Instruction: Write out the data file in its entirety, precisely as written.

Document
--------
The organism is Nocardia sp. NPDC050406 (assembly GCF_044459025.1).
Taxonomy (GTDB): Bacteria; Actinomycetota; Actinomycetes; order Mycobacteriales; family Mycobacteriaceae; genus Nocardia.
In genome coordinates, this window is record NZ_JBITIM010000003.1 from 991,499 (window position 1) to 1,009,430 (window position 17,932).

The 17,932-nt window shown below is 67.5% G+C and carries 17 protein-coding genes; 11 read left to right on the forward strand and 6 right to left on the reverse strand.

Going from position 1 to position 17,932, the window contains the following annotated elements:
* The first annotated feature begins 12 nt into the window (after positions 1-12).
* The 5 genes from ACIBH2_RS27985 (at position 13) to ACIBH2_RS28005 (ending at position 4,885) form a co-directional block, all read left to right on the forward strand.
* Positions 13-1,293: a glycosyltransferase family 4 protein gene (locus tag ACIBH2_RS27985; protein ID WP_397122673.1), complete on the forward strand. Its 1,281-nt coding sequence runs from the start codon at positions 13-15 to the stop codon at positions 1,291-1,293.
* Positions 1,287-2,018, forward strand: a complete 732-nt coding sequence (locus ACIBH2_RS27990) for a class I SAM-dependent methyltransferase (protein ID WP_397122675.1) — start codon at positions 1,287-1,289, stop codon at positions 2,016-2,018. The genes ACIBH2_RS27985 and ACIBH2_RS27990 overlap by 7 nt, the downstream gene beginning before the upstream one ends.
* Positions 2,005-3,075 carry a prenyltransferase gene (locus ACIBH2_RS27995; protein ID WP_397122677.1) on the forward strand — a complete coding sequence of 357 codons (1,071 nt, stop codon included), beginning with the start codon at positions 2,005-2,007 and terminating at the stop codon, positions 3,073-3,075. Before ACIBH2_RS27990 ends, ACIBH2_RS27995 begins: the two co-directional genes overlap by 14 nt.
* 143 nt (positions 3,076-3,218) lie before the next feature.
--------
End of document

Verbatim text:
The organism is Nocardia sp. NPDC050406 (assembly GCF_044459025.1).
Taxonomy (GTDB): Bacteria; Actinomycetota; Actinomycetes; order Mycobacteriales; family Mycobacteriaceae; genus Nocardia.
In genome coordinates, this window is record NZ_JBITIM010000003.1 from 991,499 (window position 1) to 1,009,430 (window position 17,932).

The 17,932-nt window shown below is 67.5% G+C and carries 17 protein-coding genes; 11 read left to right on the forward strand and 6 right to left on the reverse strand.

Going from position 1 to position 17,932, the window contains the following annotated elements:
* The first annotated feature begins 12 nt into the window (after positions 1-12).
* The 5 genes from ACIBH2_RS27985 (at position 13) to ACIBH2_RS28005 (ending at position 4,885) form a co-directional block, all read left to right on the forward strand.
* Positions 13-1,293: a glycosyltransferase family 4 protein gene (locus tag ACIBH2_RS27985; protein ID WP_397122673.1), complete on the forward strand. Its 1,281-nt coding sequence runs from the start codon at positions 13-15 to the stop codon at positions 1,291-1,293.
* Positions 1,287-2,018, forward strand: a complete 732-nt coding sequence (locus ACIBH2_RS27990) for a class I SAM-dependent methyltransferase (protein ID WP_397122675.1) — start codon at positions 1,287-1,289, stop codon at positions 2,016-2,018. The genes ACIBH2_RS27985 and ACIBH2_RS27990 overlap by 7 nt, the downstream gene beginning before the upstream one ends.
* Positions 2,005-3,075 carry a prenyltransferase gene (locus ACIBH2_RS27995; protein ID WP_397122677.1) on the forward strand — a complete coding sequence of 357 codons (1,071 nt, stop codon included), beginning with the start codon at positions 2,005-2,007 and terminating at the stop codon, positions 3,073-3,075. Before ACIBH2_RS27990 ends, ACIBH2_RS27995 begins: the two co-directional genes overlap by 14 nt.
* 143 nt (positions 3,076-3,218) lie before the next feature.